One of the memes continually repeated by the forces of opposition to nuclear power is that “Wall Street does not like nuclear power.” The most recent time I have run across that quote was in an article titled Out of the Shadows: Can Japan’s Nuclear Power Renaissance Reduce Global Emissions? on a blog named Japan Focus. Here is the context of the quote:
The prize is a share in the contracts for 150 nuclear plants mooted for construction worldwide over the next 20 years, adding to the roughly 435 commercial reactors already in operation. Many analysts wonder if these plants will ever be built – nuclear power is still considered too risky and expensive for most commercial investors. “Wall Street doesn’t like nuclear power,” said the US-based Institute of Energy and Environmental Research recently, summing up a widespread belief that the industry will never be profitable, let alone safe.
I have been mulling over a way to respond to this for many months, not only here in thought, but also out in the real world of action. I am still working on the action part, but here are some of my thoughts.
The lack of a ringing endorsement of investment support from “Wall Street” during the past thirty years is an established fact that has halted an industry (in the US) that was one of the fastest growing industrial enterprises ever during the 1960s and 1970s. Starting from a dead stop in 1953, when there was not a single commercial nuclear power plant operating or even under construction in the United States, by 1993, the operating reactors were producing more electricity than all generators on the grid did in 1960. Certainly, there were bumps and learning experiences along the way, and some investors got burned, but that is the normal way of industrial development.
I can guarantee you that some railroad investors of the 1840s got burned, some skyscraper investors of the early 1900s got burned, and plenty of computer investors got burned in the 1950s, again in the 1970s, and again in the 1990s. When there are new ideas of great value, the normal course is to attract a lot of resources, try out a lot of new ideas, fail at a few and proceed with the ones that prove themselves useful.
Unfortunately, many Wall St. investors have lost their taste for technological developments, especially those that take more than 4-6 years to mature. They have also lost their taste for truly revolutionary investments that have the potential for serious disruption to the established businesses. As most active investors have begun to learn, many Wall St. firms have spent the past 10-15 years focusing more and more of their activity on pure speculation and arbitrage – borrowing money cheaply and lending out far more than they borrowed to other speculators in order to collect quick fees that pump up their own income statements.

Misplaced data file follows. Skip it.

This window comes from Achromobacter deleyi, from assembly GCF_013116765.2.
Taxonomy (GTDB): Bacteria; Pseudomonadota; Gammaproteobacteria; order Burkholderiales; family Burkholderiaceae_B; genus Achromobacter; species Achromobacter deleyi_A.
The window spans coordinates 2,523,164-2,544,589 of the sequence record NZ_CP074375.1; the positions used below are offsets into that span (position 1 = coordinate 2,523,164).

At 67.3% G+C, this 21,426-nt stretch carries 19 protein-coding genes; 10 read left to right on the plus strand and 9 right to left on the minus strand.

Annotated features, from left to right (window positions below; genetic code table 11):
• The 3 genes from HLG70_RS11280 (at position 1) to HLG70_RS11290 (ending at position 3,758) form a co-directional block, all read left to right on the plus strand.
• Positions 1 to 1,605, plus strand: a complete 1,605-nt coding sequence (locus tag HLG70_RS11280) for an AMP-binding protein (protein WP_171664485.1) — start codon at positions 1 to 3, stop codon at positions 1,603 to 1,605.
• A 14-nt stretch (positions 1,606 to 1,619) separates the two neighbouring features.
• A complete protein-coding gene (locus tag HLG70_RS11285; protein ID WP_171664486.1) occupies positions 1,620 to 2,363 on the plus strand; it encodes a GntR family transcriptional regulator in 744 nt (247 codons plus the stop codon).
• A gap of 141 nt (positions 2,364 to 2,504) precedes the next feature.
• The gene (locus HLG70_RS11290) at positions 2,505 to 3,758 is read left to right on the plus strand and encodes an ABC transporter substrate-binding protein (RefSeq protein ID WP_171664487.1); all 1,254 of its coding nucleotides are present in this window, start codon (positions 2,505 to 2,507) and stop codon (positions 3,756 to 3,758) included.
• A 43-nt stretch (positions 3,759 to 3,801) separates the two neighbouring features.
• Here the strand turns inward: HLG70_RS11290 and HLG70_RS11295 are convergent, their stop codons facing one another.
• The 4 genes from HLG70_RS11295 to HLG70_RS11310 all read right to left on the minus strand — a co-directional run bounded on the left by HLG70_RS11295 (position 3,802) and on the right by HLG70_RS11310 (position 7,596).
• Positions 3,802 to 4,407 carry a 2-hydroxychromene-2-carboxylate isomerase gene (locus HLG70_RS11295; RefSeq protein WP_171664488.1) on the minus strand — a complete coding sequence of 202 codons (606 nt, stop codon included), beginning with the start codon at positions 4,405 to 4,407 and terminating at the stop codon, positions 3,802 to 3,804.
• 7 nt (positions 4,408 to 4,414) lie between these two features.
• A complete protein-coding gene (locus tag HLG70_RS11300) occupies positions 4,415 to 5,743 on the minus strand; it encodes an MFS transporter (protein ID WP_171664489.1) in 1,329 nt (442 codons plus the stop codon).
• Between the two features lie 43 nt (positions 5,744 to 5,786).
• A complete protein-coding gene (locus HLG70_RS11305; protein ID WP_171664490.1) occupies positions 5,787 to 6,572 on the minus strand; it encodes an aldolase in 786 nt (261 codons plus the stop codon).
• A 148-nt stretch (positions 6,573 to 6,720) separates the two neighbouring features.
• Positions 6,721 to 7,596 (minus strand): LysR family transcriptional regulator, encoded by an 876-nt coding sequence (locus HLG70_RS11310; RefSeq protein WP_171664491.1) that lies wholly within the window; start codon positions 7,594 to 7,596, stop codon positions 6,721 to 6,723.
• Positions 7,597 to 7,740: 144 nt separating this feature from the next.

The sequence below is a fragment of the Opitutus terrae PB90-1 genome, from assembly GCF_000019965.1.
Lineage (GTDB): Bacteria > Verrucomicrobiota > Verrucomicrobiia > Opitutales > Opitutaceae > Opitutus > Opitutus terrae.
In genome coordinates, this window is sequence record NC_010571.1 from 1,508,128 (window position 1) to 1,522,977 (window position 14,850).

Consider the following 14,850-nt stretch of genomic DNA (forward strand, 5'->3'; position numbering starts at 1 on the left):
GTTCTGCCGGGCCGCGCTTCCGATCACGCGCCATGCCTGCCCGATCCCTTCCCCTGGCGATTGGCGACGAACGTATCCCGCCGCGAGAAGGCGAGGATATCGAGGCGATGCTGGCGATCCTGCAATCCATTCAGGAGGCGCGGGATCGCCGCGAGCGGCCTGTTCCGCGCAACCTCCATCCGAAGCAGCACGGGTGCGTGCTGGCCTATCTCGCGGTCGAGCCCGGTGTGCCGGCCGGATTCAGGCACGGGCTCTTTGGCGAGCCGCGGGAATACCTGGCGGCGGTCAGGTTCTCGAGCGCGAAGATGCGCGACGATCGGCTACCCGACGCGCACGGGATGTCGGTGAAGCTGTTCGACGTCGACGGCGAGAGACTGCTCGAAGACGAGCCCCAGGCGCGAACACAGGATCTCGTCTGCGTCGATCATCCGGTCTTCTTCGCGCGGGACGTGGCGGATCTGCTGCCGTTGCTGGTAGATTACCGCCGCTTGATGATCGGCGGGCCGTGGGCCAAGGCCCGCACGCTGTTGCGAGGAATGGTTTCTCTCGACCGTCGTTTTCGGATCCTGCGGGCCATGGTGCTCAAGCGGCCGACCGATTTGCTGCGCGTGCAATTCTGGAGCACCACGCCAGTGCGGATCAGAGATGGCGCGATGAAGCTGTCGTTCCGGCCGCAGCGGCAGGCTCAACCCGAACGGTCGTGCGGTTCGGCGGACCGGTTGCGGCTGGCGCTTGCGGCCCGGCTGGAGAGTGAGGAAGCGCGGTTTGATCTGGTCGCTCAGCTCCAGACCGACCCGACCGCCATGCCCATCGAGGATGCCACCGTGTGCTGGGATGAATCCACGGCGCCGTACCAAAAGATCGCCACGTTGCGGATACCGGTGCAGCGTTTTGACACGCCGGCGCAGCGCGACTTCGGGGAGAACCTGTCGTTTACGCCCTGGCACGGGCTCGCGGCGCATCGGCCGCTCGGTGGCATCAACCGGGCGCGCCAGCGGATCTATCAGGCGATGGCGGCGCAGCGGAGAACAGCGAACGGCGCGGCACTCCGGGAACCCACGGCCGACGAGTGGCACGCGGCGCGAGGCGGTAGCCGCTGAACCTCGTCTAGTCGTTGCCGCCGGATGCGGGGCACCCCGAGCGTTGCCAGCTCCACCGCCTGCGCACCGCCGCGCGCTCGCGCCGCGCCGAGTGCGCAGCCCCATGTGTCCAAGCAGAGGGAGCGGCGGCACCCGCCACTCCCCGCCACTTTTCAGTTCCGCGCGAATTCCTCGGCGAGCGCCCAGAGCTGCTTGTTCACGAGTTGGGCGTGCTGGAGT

When current income looks high, it makes the companies think that they are populated by “the best and the brightest” who somehow deserve outsized rewards. Of course, since these companies were really populated by greedy, immoral people who have difficulty thinking for themselves; what they really developed was a house of cards built on taking enormous, systemic risks that only worked while no one doubted. As soon as people started questioning the soundness of the paper on which the enterprises were built, the real sources of the remaining capital started fleeing for the doors, causing the entire edifice to collapse.
It is actually a very good thing for the world that Wall Street investors have not been attracted to nuclear power. It is an unforgiving business that requires steady hands, long term commitment to excellence, and a recognition that nothing worthwhile gets built quickly and provides instant gratification.
What the nuclear industry really needs behind it is patient capital that can be satisfied with investing in productive, industrial plant capacity for a product – electricity – that never goes out of style and that enables so many other innovations to be achieved. It is not at all surprising that the places in the world where nuclear power is being well supported by responsible government leaders (rather than popularity contest winners) tend to be Asian countries full of people with generational awareness.
In China, Japan and South Korea, there is no worship of “the invisible hand” of free enterprise, even though those countries have plenty of enterprising entrepreneurs who work very hard to compete in business. Instead, there is a respect for each other and a recognition that some decisions need to be made for the common good with a long view of the consequences. The “visible hand” of central guidance by people who are carefully educated in the arts and useful sciences plays a much larger role in figuring out what kind of energy systems need to be developed and deployed.
Of course, there is also a contributing factor that none of those countries have an investment establishment that is dominated by money traceable to traditional energy sources like coal, oil and gas, but that is a topic for other posts.
The next time you hear someone like Jim Riccio of Greenpeace, Tom Cochrane of the NRDC, Paul Gunter of Beyond Nuclear, Amory Lovins of the Rocky Mountain Institute, Michael Mariotte of NIRS, or Arjun Makhijani of the Institute for Energy and Environmental Research claim that nuclear power is destined to fail because “Wall Street does not like nuclear power”, take that as a ringing endorsement for the technology.
Perhaps someday, they will figure out that recent history has clearly exposed the systemic weakness of “Wall Street” decision making capabilities. I am not terribly optimistic about the learning ability of any of those gentlemen or their supporting organizations, but they represent a tiny slice of America and an even smaller slice of the people that matter.